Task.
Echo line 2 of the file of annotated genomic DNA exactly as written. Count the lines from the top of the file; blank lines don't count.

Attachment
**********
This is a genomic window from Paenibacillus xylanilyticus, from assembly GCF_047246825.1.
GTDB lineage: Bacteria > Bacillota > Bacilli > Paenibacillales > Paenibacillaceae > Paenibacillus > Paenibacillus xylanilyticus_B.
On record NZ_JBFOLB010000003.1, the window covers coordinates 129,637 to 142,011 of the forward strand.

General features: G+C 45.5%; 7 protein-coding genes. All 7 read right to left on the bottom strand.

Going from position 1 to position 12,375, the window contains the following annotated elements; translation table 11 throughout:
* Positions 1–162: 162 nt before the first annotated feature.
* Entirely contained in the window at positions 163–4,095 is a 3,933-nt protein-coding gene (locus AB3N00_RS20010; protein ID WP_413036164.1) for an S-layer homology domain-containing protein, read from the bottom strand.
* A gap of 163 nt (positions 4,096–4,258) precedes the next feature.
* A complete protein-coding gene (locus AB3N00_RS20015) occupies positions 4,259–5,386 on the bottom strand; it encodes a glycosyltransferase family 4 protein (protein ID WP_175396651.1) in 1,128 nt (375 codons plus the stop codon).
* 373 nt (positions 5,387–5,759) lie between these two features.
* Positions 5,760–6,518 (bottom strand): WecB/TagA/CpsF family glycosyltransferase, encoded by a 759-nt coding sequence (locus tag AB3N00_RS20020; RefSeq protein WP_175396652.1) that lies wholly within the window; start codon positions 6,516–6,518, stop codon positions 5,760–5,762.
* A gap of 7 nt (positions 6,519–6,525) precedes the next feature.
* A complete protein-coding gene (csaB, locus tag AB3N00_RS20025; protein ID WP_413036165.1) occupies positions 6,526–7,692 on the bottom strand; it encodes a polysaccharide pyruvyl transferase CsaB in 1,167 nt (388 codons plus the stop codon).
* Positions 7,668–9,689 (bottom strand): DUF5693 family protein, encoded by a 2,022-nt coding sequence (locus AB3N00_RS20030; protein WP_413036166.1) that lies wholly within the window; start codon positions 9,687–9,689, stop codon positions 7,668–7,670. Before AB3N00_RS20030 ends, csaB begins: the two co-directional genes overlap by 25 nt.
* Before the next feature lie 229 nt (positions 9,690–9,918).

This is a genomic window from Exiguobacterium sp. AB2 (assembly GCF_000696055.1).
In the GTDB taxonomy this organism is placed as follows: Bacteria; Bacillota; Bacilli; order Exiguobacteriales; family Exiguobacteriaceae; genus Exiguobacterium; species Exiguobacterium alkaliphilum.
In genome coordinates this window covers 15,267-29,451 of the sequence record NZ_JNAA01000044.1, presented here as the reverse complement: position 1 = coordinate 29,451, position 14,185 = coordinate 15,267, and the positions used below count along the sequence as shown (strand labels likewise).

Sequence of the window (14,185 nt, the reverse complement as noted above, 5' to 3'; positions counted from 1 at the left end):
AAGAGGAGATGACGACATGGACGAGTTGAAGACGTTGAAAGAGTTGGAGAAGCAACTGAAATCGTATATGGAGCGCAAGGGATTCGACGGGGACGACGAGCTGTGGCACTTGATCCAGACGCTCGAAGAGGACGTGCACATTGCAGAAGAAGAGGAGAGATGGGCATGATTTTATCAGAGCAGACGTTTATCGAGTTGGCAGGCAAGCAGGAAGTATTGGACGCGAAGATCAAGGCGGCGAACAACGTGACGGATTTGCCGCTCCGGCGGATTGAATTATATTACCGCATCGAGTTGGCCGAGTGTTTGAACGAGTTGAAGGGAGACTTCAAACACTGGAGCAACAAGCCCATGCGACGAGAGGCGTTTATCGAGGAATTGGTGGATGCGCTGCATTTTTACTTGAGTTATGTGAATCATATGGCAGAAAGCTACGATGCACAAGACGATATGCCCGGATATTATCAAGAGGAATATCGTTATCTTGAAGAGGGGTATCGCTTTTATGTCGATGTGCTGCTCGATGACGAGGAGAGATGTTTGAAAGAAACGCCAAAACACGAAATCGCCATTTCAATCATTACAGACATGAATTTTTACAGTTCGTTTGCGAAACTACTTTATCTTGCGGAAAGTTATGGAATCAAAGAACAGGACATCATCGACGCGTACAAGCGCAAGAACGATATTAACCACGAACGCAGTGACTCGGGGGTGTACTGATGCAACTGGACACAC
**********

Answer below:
GTDB lineage: Bacteria > Bacillota > Bacilli > Paenibacillales > Paenibacillaceae > Paenibacillus > Paenibacillus xylanilyticus_B.